One of the things that most concerned the U.S. Constitution’s framers was the misuse of the criminal justice system by those in power to check their political foes. We have a Bill of Rights, in large part, to protect us against this most harmful abuse of arbitrary power. Ostensibly, we are protected from unreasonable searches and seizures, from delayed trials and unnecessary incarceration, from being forced to be witnesses against ourselves, and from “cruel and unusual punishments.”
Unfortunately, all the parchment safeguards in the world cannot guard a citizenry from a truly corrupt government, and a corrupt government is capable of securing its evil ends by enlisting persons of good faith who may find themselves unwittingly employed in miscreancy. Something very like this has occurred in the Robert Mueller prosecutorial investigation of Donald Trump for alleged collusion with Russians to influence the 2016 presidential election.
Evidence is accumulating that Mueller’s appointment as special prosecutor was the result of fabricated accusations concocted by conflicted officials in the Obama administration, who wished to prevent Trump’s election—or, failing that, to create (as disgraced FBI Agent Peter Strzok put it) an “insurance policy,” that would prevent Trump from continuing in office.
Whether it was a coordinated plot or not, former FBI Director James Comey’s leaking of information designed to result in the appointment of a special counsel succeeded, and for almost two years now Mueller’s activities have compromised the Trump Administration’s effectiveness.
Special prosecutors can, if they are talented, command almost unlimited resources. Mueller is just such a talented individual. He has amassed a large group of zealous minions, adept at employing harsh tools designed to turn lower level functionaries against their former associates, culminating most recently in what federal Judge T.S. Ellis III has labelled an attempt to squeeze the president’s one-time campaign manager Paul Manafort into turning on Trump himself.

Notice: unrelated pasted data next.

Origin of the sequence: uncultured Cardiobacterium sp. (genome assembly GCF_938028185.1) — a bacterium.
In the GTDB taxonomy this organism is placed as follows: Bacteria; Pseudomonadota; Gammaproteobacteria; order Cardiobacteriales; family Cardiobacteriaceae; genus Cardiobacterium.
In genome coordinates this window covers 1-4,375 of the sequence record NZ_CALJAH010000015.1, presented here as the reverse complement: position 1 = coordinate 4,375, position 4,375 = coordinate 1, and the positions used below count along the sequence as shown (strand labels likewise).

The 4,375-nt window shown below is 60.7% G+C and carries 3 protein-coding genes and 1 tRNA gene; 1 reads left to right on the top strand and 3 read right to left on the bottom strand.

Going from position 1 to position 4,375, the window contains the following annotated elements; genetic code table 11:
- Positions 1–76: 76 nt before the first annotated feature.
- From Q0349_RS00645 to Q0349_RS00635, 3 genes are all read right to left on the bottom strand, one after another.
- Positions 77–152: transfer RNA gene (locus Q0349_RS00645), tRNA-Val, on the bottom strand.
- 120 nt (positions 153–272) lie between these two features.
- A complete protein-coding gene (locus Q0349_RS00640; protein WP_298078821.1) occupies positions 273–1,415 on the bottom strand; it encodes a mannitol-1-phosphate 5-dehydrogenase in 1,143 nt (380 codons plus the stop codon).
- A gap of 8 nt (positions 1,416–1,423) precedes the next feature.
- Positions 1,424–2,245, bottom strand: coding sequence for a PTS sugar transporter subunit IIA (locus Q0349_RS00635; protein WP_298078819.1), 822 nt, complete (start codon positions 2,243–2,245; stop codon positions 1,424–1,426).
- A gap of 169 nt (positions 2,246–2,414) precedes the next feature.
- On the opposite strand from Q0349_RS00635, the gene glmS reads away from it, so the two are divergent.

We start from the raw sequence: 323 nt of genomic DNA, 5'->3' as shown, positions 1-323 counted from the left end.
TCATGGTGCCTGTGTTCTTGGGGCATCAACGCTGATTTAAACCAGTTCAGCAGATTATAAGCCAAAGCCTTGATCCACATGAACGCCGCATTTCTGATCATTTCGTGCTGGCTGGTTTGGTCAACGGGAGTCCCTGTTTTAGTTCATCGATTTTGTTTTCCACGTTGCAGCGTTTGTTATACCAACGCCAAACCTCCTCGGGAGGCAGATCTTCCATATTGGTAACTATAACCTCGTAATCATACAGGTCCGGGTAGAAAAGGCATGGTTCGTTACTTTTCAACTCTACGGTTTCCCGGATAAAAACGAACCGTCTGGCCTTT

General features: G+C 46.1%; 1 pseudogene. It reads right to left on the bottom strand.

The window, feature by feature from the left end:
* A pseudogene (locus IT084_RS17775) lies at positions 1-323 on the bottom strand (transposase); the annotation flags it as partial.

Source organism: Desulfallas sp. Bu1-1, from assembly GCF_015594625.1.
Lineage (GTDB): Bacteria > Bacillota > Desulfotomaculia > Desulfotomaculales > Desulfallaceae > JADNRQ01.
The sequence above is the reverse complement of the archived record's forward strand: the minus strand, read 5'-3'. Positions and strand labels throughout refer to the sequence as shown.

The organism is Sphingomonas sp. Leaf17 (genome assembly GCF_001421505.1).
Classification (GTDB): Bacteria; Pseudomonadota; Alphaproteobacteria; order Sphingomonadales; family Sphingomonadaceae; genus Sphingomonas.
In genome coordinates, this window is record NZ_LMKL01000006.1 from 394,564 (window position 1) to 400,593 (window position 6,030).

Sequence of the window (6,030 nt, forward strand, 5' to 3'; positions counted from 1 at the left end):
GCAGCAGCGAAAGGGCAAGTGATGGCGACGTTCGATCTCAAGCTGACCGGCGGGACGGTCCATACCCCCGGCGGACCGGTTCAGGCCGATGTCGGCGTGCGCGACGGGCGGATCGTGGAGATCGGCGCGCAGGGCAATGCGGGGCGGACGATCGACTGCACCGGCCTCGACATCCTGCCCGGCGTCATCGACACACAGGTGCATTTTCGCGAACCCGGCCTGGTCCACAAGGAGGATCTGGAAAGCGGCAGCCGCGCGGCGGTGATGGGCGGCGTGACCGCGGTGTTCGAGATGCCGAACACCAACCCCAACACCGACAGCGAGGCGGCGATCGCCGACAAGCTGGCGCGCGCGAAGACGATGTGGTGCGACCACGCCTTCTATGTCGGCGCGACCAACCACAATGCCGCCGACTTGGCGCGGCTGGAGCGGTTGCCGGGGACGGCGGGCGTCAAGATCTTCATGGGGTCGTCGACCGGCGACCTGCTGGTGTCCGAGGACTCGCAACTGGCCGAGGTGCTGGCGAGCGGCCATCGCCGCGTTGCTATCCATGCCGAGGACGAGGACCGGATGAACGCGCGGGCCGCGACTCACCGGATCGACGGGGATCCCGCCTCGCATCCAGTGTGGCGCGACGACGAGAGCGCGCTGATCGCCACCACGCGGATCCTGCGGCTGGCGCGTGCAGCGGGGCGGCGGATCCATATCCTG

The astute Alan Dershowitz predicts Manafort probably will be convicted, and that in order to avoid a lengthy prison sentence Manafort is likely to “sing”—or, as the former Harvard Law School professor remarked even more ominously, to “compose.” In other words, Dershowitz has indicated the grave risk that Manafort, in order to save himself from spending the rest of his life in prison, may simply make up something to implicate Trump.
Should this happen, of course, it would make the corruption that led to the Mueller investigation pale by comparison, as Mueller and his prosecutors, instead of seeking justice, pervert it.
One of our greatest civil libertarians, Harvey Silverglate, in 2011 wrote an influential polemic, Three Felonies a Day: How the Feds Target the Innocent, arguing that our criminal laws had been so riddled with a myriad of purported offenses, that any zealous prosecutor could very easily secure a criminal conviction of anyone. This is eerily reminiscent of Stalin’s secret police chief, Lavrentiy Beria’s comment, regarding an equally problematic justice system: “Show me the man, and I’ll show you the crime.”